Consumer products: Manufacturing jobs trends

Consumer products: Manufacturing jobs trends

In the Spring 2024 edition of Consumer Products Segment Burst, we explore the latest manufacturing job trends. Leverage Pontoon’s MSP data on contingent warehouse jobs to check how long it takes to hire temporary warehouse workers. Read our recommendations on how fair chance employment can reduce turnover and help mitigate manufacturing talent shortages, and learn more about hiring for plant-based production roles.


Warehouse worker jobs: Data and trends

Warehouse staffing remains a prominent challenge. Employees are advocating for more flexible schedules and additional benefits. At the same time, the increase in online shopping has placed unprecedented pressure on fulfilment and distribution centres. These factors have resulted in a scarcity of talent that is affecting warehouse managers globally. While the warehouse robotics market is projected to reach $16 billion in value by 2030 as companies invest in technology, the demand for warehouse workers still persists.

What does Pontoon’s proprietary MSP data reveal about warehouse hiring trends?

In 2023, our clients were mostly seeking temporary Warehouse Workers. This contingent job category represented over 54% (n=1,308) of all 2,406 warehouse roles, followed by Warehouse Clerk at nearly 30% (n=718) and Packaging at 15% (n=358). The latter two had the fastest time-to-fill rates of under 5 business days. The time to fill for Warehouse Workers was almost twice as long (9.4 days), but this role had a significantly lower negative attrition rate of 28.6%. Results for more specialised roles like Warehouse Technician and Warehouse Supervisor are perhaps not statistically relevant due to the marginal numbers of these specific roles filled as part of our Managed Service Provider (MSP) programmes. However, it can be safely estimated that time-to-fill rates for supervisors and technicians are generally longer, taking more than three weeks.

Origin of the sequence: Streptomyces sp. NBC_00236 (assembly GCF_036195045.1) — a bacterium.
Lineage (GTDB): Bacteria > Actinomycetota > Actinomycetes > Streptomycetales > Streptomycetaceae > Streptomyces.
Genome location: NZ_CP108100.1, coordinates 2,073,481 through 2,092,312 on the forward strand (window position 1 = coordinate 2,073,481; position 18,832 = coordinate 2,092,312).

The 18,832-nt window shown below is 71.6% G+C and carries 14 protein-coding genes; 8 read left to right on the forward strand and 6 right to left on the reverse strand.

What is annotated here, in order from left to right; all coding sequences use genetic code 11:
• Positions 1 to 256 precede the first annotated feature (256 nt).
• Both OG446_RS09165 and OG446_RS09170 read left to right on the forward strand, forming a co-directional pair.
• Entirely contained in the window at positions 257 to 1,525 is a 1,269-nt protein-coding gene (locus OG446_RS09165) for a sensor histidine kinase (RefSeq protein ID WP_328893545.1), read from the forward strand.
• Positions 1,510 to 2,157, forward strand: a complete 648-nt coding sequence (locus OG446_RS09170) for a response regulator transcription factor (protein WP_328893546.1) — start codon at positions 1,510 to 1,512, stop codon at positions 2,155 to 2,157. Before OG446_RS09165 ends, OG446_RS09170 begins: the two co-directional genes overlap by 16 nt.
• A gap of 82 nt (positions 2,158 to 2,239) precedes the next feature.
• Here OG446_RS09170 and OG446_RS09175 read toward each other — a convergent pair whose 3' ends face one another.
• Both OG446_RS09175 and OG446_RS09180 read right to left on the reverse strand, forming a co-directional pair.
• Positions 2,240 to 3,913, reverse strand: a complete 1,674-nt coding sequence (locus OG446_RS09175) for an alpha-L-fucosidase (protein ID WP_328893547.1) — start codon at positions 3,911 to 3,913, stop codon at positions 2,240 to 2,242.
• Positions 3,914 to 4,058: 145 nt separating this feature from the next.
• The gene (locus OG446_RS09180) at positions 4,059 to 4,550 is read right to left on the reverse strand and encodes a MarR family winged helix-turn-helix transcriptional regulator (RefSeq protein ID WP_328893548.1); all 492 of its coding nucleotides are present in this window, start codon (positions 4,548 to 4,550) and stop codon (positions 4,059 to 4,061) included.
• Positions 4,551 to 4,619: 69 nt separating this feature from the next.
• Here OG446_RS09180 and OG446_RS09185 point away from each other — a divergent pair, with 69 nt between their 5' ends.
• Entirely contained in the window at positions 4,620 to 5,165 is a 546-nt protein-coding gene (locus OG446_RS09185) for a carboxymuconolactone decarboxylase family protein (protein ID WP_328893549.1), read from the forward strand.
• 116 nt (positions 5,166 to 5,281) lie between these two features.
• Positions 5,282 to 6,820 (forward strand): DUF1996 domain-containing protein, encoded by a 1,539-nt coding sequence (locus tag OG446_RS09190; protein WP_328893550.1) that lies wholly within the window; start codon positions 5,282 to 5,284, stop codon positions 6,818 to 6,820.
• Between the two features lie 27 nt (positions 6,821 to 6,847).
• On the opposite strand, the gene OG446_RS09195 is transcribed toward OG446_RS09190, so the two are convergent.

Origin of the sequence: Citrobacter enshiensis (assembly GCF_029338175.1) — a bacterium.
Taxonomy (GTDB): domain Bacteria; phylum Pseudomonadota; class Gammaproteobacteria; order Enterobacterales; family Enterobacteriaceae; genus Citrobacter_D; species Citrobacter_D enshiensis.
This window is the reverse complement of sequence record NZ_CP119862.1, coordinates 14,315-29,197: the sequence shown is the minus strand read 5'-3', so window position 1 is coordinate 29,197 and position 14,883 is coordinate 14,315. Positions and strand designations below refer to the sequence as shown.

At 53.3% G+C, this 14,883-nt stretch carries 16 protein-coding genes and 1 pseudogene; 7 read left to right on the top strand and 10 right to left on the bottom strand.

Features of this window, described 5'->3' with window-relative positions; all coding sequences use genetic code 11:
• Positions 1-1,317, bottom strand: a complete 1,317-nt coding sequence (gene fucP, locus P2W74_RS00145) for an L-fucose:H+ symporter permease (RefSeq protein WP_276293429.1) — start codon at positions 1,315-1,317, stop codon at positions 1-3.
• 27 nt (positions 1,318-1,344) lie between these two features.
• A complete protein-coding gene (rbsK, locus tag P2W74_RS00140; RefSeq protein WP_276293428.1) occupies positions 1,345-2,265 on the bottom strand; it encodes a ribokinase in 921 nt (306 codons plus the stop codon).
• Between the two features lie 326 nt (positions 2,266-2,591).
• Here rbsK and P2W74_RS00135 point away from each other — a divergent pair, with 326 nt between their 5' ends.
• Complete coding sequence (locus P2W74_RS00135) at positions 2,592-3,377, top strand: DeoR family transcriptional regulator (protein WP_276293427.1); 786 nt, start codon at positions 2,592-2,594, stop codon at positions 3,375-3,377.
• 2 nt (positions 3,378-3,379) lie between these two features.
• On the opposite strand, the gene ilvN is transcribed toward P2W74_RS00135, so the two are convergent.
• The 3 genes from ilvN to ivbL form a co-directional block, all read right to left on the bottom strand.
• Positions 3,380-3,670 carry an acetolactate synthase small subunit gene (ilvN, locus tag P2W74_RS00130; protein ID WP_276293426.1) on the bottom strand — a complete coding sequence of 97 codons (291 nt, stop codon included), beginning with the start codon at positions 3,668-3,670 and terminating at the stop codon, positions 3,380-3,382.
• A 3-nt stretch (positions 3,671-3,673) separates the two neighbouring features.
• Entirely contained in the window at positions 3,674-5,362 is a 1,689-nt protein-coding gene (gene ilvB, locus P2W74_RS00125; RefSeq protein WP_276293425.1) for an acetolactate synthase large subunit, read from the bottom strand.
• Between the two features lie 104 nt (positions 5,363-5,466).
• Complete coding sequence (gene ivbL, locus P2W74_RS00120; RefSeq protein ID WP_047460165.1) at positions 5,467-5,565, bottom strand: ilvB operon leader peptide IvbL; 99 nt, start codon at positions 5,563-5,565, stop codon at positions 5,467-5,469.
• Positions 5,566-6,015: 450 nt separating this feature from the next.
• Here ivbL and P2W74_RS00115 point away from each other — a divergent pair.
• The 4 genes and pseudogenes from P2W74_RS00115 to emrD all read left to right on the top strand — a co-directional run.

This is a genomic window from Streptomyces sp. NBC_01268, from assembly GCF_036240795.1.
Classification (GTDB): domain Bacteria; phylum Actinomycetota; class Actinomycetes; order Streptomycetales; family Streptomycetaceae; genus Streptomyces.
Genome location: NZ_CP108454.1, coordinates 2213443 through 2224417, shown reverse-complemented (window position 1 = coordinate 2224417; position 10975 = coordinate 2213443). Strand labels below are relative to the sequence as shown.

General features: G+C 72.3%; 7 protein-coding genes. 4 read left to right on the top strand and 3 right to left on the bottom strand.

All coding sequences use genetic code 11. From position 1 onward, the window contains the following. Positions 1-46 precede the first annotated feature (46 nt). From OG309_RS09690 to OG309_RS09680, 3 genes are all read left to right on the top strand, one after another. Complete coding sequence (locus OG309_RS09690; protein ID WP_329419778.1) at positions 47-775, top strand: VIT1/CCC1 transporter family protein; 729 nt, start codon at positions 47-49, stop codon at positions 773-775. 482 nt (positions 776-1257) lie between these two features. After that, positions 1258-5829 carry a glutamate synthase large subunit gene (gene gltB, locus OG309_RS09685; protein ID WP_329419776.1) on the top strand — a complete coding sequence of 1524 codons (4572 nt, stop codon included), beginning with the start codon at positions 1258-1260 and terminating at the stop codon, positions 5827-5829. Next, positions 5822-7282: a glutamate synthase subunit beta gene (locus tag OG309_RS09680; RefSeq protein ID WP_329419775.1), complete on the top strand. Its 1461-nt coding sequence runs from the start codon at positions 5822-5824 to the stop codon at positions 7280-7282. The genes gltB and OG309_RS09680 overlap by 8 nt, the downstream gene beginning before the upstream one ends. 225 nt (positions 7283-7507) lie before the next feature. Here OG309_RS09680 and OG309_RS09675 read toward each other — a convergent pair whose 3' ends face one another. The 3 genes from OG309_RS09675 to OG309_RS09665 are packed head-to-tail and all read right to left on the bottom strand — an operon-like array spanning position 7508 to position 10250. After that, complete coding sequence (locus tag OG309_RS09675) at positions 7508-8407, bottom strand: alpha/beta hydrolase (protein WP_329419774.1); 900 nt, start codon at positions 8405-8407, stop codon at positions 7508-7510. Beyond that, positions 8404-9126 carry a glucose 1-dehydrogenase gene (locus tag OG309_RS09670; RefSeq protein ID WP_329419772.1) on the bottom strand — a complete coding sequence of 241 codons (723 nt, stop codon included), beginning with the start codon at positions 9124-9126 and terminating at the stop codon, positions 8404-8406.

Warehouse jobs trends - Pontoon MSP data

Reducing turnover with fair chance employment

The consumer products sector grapples with a shortage of qualified professionals and high turnover. Voluntary turnover takes a heavy toll on businesses, with an estimated annual cost of $1 trillion in the United States alone. Second-chance hiring offers a promising solution to both talent shortages and attrition challenges.